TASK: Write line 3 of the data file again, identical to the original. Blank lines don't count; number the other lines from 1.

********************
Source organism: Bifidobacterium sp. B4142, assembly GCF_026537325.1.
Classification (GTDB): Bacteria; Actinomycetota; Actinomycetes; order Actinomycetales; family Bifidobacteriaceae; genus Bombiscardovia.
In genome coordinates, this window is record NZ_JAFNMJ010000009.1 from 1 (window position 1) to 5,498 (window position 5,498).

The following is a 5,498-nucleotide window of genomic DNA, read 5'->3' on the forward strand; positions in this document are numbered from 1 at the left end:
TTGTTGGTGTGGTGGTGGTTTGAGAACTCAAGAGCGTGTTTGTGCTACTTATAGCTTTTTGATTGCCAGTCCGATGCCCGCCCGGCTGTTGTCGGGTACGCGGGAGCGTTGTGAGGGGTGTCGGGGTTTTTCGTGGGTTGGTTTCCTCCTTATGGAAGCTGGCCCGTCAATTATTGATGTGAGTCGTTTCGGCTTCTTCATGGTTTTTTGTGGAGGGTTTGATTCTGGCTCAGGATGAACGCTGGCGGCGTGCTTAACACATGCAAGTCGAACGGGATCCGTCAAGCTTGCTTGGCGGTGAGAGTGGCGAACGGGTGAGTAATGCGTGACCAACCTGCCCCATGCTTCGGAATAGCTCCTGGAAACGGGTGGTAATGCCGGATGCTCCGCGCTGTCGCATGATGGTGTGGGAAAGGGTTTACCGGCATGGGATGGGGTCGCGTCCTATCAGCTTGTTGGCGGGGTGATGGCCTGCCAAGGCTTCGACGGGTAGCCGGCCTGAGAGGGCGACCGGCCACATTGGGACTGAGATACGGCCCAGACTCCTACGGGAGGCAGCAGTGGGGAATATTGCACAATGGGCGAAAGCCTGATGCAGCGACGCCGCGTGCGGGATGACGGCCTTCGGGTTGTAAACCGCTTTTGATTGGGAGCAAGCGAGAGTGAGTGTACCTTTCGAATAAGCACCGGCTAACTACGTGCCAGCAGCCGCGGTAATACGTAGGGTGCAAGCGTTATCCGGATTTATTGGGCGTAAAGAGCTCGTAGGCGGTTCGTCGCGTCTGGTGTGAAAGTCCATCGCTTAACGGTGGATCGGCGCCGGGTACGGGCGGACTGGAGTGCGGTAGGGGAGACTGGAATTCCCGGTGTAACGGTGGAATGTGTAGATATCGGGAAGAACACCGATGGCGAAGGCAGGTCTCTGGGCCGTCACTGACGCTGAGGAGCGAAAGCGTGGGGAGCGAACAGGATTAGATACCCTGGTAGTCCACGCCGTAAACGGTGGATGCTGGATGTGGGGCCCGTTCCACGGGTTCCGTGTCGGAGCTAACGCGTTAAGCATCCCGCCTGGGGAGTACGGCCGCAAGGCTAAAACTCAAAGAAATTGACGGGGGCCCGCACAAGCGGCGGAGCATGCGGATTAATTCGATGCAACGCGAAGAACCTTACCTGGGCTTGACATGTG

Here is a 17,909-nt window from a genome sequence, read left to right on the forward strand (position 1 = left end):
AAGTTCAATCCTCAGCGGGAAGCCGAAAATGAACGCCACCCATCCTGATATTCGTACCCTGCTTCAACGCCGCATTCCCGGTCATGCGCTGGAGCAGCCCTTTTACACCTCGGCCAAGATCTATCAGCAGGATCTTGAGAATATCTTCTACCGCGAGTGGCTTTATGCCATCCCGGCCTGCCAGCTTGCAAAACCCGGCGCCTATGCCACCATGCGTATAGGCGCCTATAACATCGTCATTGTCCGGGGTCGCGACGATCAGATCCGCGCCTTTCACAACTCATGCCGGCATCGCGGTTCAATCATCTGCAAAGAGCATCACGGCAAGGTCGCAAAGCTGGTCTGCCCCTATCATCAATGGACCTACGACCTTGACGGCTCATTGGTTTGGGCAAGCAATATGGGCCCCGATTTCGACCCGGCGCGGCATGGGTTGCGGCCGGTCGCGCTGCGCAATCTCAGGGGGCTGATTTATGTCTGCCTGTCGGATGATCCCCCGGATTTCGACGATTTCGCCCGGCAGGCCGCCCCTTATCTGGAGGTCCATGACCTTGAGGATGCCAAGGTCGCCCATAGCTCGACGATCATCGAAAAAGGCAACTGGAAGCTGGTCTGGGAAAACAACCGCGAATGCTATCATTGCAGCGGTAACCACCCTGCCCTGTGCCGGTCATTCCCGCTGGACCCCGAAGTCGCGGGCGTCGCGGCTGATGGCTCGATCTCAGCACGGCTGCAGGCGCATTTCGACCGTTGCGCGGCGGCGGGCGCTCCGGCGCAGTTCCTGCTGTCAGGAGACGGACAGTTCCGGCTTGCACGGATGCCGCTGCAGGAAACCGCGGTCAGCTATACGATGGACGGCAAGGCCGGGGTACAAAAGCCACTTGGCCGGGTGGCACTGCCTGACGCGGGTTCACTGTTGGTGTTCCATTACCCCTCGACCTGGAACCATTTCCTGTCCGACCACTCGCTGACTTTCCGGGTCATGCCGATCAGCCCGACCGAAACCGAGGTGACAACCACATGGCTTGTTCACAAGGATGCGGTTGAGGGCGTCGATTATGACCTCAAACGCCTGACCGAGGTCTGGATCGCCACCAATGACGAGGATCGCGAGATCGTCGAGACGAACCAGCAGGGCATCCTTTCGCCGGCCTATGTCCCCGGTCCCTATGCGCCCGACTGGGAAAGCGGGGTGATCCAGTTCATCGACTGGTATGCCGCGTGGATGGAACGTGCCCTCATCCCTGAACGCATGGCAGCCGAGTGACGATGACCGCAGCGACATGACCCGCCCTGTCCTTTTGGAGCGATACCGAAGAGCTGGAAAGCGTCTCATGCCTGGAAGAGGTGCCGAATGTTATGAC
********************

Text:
In genome coordinates, this window is record NZ_JAFNMJ010000009.1 from 1 (window position 1) to 5,498 (window position 5,498).